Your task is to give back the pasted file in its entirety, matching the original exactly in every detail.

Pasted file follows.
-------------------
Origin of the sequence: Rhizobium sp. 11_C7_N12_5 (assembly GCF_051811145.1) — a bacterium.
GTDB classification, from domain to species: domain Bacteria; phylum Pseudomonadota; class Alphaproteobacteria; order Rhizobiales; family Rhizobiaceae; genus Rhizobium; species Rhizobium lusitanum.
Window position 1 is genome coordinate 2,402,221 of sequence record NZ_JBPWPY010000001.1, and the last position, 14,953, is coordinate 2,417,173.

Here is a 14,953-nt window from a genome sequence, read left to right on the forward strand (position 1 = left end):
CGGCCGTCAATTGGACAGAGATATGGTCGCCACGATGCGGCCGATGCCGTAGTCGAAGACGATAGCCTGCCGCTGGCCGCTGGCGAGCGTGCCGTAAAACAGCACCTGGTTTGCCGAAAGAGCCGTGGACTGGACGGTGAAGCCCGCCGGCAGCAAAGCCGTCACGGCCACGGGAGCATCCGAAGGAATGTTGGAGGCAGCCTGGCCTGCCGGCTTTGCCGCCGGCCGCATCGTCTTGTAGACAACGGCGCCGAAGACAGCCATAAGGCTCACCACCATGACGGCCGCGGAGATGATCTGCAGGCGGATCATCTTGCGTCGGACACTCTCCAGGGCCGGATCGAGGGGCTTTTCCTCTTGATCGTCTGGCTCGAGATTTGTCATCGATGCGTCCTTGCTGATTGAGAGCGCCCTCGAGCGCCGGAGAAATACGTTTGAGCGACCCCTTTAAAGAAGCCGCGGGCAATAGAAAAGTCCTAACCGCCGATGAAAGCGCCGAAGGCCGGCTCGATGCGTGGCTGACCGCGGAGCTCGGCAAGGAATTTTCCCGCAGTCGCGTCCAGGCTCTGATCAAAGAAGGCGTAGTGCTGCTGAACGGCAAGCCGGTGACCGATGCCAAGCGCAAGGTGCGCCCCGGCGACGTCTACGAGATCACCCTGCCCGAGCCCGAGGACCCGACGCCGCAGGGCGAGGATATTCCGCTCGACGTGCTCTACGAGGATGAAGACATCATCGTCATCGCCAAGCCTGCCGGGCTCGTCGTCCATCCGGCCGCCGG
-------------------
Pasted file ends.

Origin of the sequence: Rhizobium sp. 11_C7_N12_5 (assembly GCF_051811145.1) — a bacterium.
GTDB classification, from domain to species: domain Bacteria; phylum Pseudomonadota; class Alphaproteobacteria; order Rhizobiales; family Rhizobiaceae; genus Rhizobium; species Rhizobium lusitanum.
Window position 1 is genome coordinate 2,402,221 of sequence record NZ_JBPWPY010000001.1, and the last position, 14,953, is coordinate 2,417,173.

Here is a 14,953-nt window from a genome sequence, read left to right on the forward strand (position 1 = left end):
CGGCCGTCAATTGGACAGAGATATGGTCGCCACGATGCGGCCGATGCCGTAGTCGAAGACGATAGCCTGCCGCTGGCCGCTGGCGAGCGTGCCGTAAAACAGCACCTGGTTTGCCGAAAGAGCCGTGGACTGGACGGTGAAGCCCGCCGGCAGCAAAGCCGTCACGGCCACGGGAGCATCCGAAGGAATGTTGGAGGCAGCCTGGCCTGCCGGCTTTGCCGCCGGCCGCATCGTCTTGTAGACAACGGCGCCGAAGACAGCCATAAGGCTCACCACCATGACGGCCGCGGAGATGATCTGCAGGCGGATCATCTTGCGTCGGACACTCTCCAGGGCCGGATCGAGGGGCTTTTCCTCTTGATCGTCTGGCTCGAGATTTGTCATCGATGCGTCCTTGCTGATTGAGAGCGCCCTCGAGCGCCGGAGAAATACGTTTGAGCGACCCCTTTAAAGAAGCCGCGGGCAATAGAAAAGTCCTAACCGCCGATGAAAGCGCCGAAGGCCGGCTCGATGCGTGGCTGACCGCGGAGCTCGGCAAGGAATTTTCCCGCAGTCGCGTCCAGGCTCTGATCAAAGAAGGCGTAGTGCTGCTGAACGGCAAGCCGGTGACCGATGCCAAGCGCAAGGTGCGCCCCGGCGACGTCTACGAGATCACCCTGCCCGAGCCCGAGGACCCGACGCCGCAGGGCGAGGATATTCCGCTCGACGTGCTCTACGAGGATGAAGACATCATCGTCATCGCCAAGCCTGCCGGGCTCGTCGTCCATCCGGCCGCCGG